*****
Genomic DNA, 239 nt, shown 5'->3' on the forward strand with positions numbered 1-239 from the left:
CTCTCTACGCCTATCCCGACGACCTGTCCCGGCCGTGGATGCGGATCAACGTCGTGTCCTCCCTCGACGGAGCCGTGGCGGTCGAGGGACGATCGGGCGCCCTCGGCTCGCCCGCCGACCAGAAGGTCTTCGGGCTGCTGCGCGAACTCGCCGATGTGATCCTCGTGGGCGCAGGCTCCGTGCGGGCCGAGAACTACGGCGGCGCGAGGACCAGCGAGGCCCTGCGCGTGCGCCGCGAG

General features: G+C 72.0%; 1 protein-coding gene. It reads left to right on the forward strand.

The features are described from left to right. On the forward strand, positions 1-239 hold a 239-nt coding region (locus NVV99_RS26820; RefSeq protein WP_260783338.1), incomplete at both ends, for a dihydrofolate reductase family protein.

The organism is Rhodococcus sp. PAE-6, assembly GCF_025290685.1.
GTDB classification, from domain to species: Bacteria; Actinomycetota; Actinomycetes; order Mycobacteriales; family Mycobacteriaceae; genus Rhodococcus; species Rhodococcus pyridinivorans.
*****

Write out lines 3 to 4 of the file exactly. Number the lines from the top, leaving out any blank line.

General features: G+C 72.0%; 1 protein-coding gene. It reads left to right on the forward strand.

The features are described from left to right. On the forward strand, positions 1-239 hold a 239-nt coding region (locus NVV99_RS26820; RefSeq protein WP_260783338.1), incomplete at both ends, for a dihydrofolate reductase family protein.